Insects are the most numerous type of animal on the planet. With tens of thousands of different species and billions of individuals alive at any one time, they are among the most important creatures as well, providing a food for many other animals, and helping to pollinate plants. Insects are, therefore, important to a permaculture plot as well.
Some insects are, however, more beneficial to your garden than others, primarily because they help keep populations of “pests” – insects that damage crops – down. Here are some of the little critters that will help keep your permaculture plot in balance.
While the lacewing gets its name from the delicate green tracery of veins on the wings of the adult, it is the larvae of the species that is of most benefit in terms of pest control. Sometimes called “aphid lions” for their voracious appetite for said pests, the larvae also prey upon small caterpillars, mealy bugs and insect eggs. As soon as the larvae hatch they search for food and can eat as many as 40 aphids per day, often, in rather macabre fashion, placing the desiccated husks of their victims on their backs as camouflage. . They have large jaws with which they grasp their prey, immobilizing them so they can suck out their juices. Attracting adult lacewings obviously increases the likelihood of larvae, and they feed on pollen, nectar and honeydew.
Not only are ladybugs one of the most aesthetically pleasing of insects, they are also one of the most beneficial in controlling pests on the permaculture site. Both the adults and the larvae feed on plant-eating insects, particularly aphids but also mites and mealy bugs. Many ladybugs secrete a foul-tasting substance from their bodies to ward off predators, so once in your garden, they are likely to maintain a population if there is sufficient food.
There are approximately 2500 different species of ground beetle, and all of the most common varieties eat a wide range of smaller insects, including caterpillars, potato beetles, cutworms, snails, slugs and vine borers. Predominantly nocturnal, ground beetles prefer to lie low under rocks and plant material during the daylight hours, so make sure you have ground cover crops if you want to attract them. A few species of ground beetle are omnivorous and can consume weed seeds, offering another service to the permaculture gardener.
Adult Braconid wasps only eat pollen and nectar, but they certainly ensure that their young have plenty of prey to feed on as soon as they hatch – by injecting their eggs into other insects. The female will lay an egg in a moth or beetle larvae, leaf miner, caterpillar, fly or an aphid, and when the wasp larvae hatches it eats its way out. Fortunately, the wasps’ fearsome reputation is reserved for other insects; it doesn’t sting so humans have no reason to fear them.
Trichogramma Mini Wasps
Similar to the Braconid wasp, these tiny creatures lay their eggs not inside other insects, but in their eggs. The young mini wasps develop inside, preventing the original insect’s young from developing. They tend to favour the eggs of moths and butterflies, but will also lay in those of some species of worm.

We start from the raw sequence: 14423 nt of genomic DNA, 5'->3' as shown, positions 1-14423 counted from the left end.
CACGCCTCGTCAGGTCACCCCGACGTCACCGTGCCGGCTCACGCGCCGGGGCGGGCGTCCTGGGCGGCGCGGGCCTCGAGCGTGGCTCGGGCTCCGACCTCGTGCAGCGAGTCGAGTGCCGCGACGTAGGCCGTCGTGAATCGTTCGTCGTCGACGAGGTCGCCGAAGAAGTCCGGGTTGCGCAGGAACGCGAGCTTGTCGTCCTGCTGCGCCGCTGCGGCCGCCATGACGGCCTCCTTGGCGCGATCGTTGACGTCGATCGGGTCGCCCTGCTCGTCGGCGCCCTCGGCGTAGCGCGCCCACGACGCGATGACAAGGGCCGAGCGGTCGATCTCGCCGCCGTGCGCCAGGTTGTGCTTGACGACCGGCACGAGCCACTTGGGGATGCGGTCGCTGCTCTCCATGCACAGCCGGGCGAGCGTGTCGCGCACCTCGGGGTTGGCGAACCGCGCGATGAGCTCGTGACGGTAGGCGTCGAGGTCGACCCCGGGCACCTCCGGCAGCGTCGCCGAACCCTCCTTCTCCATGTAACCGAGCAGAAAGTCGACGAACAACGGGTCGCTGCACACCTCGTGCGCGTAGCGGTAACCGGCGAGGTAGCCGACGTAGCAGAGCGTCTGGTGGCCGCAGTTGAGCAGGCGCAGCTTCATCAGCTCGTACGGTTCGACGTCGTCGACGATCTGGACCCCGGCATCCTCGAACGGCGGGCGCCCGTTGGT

Like their human namesakes, assassin bugs stalk their prey before delivering a killer blow – piercing their victim with an elongated mandible. Both adults and larvae feed on aphids, caterpillars, spider mites and all manner of insect eggs. Be careful if handling assassin bugs as they can bite you as well!
Minute Pirate Bugs
Small they may be (around two millimeters in length), but minute pirate bugs will attack insect prey many times their own size. But while they will take the occasional caterpillar, the majority of their diet is made up of mites, thrips and aphids. While their entire life cycle lasts little more than a month, eggs develop rapidly so, given the right conditions, populations can cycle through several generations during spring and summer. Minute pirate bugs are known to be good pest control additions to greenhouses.
Tachinid flies resemble the common housefly, but are distinguished by having a hairy abdomen. The adults are pollen feeders, but the larvae feed upon grasshoppers, beetles, bugs, caterpillars and earwigs. All species of Tachinid flies are parasitical, meaning their eggs develop either inside or on a host that the larvae predates when it hatches. Different species employ various methods of getting their eggs a host, from injecting it inside, placing it on the back, or sticking eggs to foliage that the prey animal will eat.
An all-round predator, these beetles, which average around half and inch in length when fully grown, can both scuttle along the ground and fly. They are usually easy to spot, with yellow and black or red and black markings on their wings. Adults and larvae feed on soft-bodied pest insects like caterpillars and aphids, while the adults will also feed on pollen and nectar.
Aphids form the largest part of hover fly larvae’s diet, although they will prey on other soft-bodied insects when they get the chance. The adults tend to lay their eggs among aphid colonies so the emerging larvae have food immediately. The adults, which look a lot like yellow jackets, are solely pollen eaters.
Spined Soldier Bugs
Preying on caterpillars, fly larvae, cabbageworms, potato beetles and grubs, spined soldier bugs are a type of stink bug, but are distinguished by their spined “shoulders” which gives their carapace a shield-like appearance. They range in color from brown to bright red.
Preying mantids are arguably the oddest-looking insects you might find on your permaculture plot, at least if you can spot them, they are. Masters of camouflage, preying mantids use their body shape and coloring to blend into plants, from where they attack any other passing insect. This does mean that they will take other beneficial insects, but with healthy populations, their benefits outweigh the loss of a few ladybugs.